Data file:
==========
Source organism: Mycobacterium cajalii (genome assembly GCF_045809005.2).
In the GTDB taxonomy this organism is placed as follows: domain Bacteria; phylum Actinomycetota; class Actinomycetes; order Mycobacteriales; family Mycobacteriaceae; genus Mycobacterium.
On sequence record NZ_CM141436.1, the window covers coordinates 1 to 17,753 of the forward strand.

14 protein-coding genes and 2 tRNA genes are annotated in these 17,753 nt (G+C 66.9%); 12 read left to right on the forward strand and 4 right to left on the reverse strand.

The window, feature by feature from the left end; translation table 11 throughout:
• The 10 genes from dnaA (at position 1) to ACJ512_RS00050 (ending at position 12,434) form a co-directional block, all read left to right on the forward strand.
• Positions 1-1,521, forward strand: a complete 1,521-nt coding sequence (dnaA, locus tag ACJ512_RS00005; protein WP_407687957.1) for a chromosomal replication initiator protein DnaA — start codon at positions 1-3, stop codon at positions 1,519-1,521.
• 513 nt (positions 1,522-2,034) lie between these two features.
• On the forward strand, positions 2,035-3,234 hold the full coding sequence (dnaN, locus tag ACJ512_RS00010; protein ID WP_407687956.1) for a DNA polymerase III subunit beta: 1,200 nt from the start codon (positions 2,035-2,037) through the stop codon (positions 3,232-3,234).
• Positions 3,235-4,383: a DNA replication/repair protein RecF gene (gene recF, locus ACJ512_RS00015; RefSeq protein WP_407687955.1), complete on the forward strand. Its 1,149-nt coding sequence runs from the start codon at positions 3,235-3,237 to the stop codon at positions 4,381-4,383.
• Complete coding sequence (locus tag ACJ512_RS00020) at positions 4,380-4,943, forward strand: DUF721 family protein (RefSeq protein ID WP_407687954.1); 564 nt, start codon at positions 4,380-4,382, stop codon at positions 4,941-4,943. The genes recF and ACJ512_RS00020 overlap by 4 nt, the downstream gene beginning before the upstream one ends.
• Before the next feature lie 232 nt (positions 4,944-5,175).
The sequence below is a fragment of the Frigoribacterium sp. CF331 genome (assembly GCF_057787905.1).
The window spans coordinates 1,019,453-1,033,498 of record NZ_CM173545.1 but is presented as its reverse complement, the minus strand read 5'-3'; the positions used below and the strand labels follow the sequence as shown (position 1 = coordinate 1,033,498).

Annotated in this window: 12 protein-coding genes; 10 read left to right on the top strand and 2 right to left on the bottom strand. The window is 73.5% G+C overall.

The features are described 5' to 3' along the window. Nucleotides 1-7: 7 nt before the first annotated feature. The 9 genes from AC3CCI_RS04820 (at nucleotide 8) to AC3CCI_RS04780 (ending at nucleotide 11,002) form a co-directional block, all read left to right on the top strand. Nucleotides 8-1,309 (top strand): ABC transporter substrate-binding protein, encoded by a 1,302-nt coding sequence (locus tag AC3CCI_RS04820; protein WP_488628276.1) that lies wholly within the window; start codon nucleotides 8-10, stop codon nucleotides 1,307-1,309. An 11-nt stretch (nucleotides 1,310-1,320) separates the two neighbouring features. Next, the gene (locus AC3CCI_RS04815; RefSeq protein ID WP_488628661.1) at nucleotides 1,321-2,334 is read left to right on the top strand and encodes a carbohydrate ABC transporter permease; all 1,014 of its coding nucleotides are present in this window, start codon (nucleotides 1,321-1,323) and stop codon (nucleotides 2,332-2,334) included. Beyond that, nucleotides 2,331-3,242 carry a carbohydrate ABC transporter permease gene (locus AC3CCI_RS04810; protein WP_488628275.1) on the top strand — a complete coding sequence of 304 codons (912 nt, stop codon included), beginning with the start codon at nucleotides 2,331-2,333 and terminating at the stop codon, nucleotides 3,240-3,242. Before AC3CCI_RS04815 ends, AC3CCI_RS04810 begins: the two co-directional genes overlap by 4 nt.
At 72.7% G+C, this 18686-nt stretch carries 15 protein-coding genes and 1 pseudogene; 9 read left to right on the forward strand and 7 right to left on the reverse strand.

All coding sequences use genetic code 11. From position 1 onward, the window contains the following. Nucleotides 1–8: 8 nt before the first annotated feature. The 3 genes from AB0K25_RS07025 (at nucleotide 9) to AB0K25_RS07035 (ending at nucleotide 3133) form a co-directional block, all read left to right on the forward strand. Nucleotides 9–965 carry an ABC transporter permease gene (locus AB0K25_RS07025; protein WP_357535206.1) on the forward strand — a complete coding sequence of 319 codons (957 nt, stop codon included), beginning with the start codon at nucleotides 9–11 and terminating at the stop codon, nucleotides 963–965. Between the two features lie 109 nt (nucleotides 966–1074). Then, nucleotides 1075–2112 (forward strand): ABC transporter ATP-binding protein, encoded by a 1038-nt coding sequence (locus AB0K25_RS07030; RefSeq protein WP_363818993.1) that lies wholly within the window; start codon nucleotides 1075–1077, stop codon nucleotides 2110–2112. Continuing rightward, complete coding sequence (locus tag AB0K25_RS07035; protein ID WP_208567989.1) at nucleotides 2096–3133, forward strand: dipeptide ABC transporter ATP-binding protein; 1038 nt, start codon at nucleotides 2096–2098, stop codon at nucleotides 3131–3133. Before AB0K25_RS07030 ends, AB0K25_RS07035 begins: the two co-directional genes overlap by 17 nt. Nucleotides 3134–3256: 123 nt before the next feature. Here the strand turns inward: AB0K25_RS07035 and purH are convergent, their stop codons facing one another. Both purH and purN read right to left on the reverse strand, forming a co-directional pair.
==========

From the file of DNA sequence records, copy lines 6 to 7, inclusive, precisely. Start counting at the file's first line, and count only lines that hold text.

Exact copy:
• The 10 genes from dnaA (at position 1) to ACJ512_RS00050 (ending at position 12,434) form a co-directional block, all read left to right on the forward strand.
• Positions 1-1,521, forward strand: a complete 1,521-nt coding sequence (dnaA, locus tag ACJ512_RS00005; protein WP_407687957.1) for a chromosomal replication initiator protein DnaA — start codon at positions 1-3, stop codon at positions 1,519-1,521.